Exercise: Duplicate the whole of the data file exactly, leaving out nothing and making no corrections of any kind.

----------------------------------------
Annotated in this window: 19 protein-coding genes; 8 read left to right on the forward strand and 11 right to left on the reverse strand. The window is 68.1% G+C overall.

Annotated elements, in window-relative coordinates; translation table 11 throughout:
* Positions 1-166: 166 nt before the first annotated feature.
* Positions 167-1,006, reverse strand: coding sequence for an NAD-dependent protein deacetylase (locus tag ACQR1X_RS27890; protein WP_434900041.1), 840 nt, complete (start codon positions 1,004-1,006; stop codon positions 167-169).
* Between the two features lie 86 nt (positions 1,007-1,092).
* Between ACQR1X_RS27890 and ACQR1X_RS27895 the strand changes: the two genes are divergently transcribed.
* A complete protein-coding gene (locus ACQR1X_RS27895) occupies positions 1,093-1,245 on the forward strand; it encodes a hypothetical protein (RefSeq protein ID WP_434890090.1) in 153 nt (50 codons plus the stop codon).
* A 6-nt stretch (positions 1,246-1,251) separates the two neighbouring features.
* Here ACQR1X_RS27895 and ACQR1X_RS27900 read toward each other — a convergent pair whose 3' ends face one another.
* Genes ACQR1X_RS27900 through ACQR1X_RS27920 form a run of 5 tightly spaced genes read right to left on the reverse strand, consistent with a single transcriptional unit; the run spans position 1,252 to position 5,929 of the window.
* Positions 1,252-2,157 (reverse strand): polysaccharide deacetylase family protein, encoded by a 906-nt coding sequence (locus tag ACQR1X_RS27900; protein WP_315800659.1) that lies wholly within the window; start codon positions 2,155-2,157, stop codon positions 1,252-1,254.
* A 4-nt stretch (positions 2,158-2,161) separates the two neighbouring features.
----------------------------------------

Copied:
Annotated in this window: 19 protein-coding genes; 8 read left to right on the forward strand and 11 right to left on the reverse strand. The window is 68.1% G+C overall.

Annotated elements, in window-relative coordinates; translation table 11 throughout:
* Positions 1-166: 166 nt before the first annotated feature.
* Positions 167-1,006, reverse strand: coding sequence for an NAD-dependent protein deacetylase (locus tag ACQR1X_RS27890; protein WP_434900041.1), 840 nt, complete (start codon positions 1,004-1,006; stop codon positions 167-169).
* Between the two features lie 86 nt (positions 1,007-1,092).
* Between ACQR1X_RS27890 and ACQR1X_RS27895 the strand changes: the two genes are divergently transcribed.
* A complete protein-coding gene (locus ACQR1X_RS27895) occupies positions 1,093-1,245 on the forward strand; it encodes a hypothetical protein (RefSeq protein ID WP_434890090.1) in 153 nt (50 codons plus the stop codon).
* A 6-nt stretch (positions 1,246-1,251) separates the two neighbouring features.
* Here ACQR1X_RS27895 and ACQR1X_RS27900 read toward each other — a convergent pair whose 3' ends face one another.
* Genes ACQR1X_RS27900 through ACQR1X_RS27920 form a run of 5 tightly spaced genes read right to left on the reverse strand, consistent with a single transcriptional unit; the run spans position 1,252 to position 5,929 of the window.
* Positions 1,252-2,157 (reverse strand): polysaccharide deacetylase family protein, encoded by a 906-nt coding sequence (locus tag ACQR1X_RS27900; protein WP_315800659.1) that lies wholly within the window; start codon positions 2,155-2,157, stop codon positions 1,252-1,254.
* A 4-nt stretch (positions 2,158-2,161) separates the two neighbouring features.